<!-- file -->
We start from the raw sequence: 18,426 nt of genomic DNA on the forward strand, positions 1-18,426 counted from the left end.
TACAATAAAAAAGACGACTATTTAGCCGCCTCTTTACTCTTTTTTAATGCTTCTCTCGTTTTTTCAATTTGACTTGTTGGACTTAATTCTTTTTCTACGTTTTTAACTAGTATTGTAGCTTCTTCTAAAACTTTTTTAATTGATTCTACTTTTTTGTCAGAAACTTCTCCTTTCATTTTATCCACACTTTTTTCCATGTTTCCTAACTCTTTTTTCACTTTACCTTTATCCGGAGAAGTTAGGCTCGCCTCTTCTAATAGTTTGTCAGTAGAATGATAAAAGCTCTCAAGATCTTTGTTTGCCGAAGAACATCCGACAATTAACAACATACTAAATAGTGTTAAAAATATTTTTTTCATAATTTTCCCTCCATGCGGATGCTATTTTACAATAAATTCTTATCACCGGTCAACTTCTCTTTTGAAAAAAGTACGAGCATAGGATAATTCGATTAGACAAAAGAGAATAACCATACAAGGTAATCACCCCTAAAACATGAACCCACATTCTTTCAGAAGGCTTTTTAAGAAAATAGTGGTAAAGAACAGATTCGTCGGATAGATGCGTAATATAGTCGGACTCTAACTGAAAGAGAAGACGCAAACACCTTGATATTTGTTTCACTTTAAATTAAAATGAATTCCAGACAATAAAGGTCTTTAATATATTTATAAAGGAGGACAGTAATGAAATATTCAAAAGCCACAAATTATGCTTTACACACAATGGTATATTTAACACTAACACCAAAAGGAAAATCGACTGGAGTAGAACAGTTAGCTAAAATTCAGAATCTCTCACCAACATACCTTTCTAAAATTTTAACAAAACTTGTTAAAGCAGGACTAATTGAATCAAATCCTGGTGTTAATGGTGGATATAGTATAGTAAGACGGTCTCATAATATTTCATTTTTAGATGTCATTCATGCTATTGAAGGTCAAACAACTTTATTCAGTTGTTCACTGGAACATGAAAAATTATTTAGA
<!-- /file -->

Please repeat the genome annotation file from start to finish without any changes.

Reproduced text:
We start from the raw sequence: 18,426 nt of genomic DNA on the forward strand, positions 1-18,426 counted from the left end.
TACAATAAAAAAGACGACTATTTAGCCGCCTCTTTACTCTTTTTTAATGCTTCTCTCGTTTTTTCAATTTGACTTGTTGGACTTAATTCTTTTTCTACGTTTTTAACTAGTATTGTAGCTTCTTCTAAAACTTTTTTAATTGATTCTACTTTTTTGTCAGAAACTTCTCCTTTCATTTTATCCACACTTTTTTCCATGTTTCCTAACTCTTTTTTCACTTTACCTTTATCCGGAGAAGTTAGGCTCGCCTCTTCTAATAGTTTGTCAGTAGAATGATAAAAGCTCTCAAGATCTTTGTTTGCCGAAGAACATCCGACAATTAACAACATACTAAATAGTGTTAAAAATATTTTTTTCATAATTTTCCCTCCATGCGGATGCTATTTTACAATAAATTCTTATCACCGGTCAACTTCTCTTTTGAAAAAAGTACGAGCATAGGATAATTCGATTAGACAAAAGAGAATAACCATACAAGGTAATCACCCCTAAAACATGAACCCACATTCTTTCAGAAGGCTTTTTAAGAAAATAGTGGTAAAGAACAGATTCGTCGGATAGATGCGTAATATAGTCGGACTCTAACTGAAAGAGAAGACGCAAACACCTTGATATTTGTTTCACTTTAAATTAAAATGAATTCCAGACAATAAAGGTCTTTAATATATTTATAAAGGAGGACAGTAATGAAATATTCAAAAGCCACAAATTATGCTTTACACACAATGGTATATTTAACACTAACACCAAAAGGAAAATCGACTGGAGTAGAACAGTTAGCTAAAATTCAGAATCTCTCACCAACATACCTTTCTAAAATTTTAACAAAACTTGTTAAAGCAGGACTAATTGAATCAAATCCTGGTGTTAATGGTGGATATAGTATAGTAAGACGGTCTCATAATATTTCATTTTTAGATGTCATTCATGCTATTGAAGGTCAAACAACTTTATTCAGTTGTTCACTGGAACATGAAAAATTATTTAGA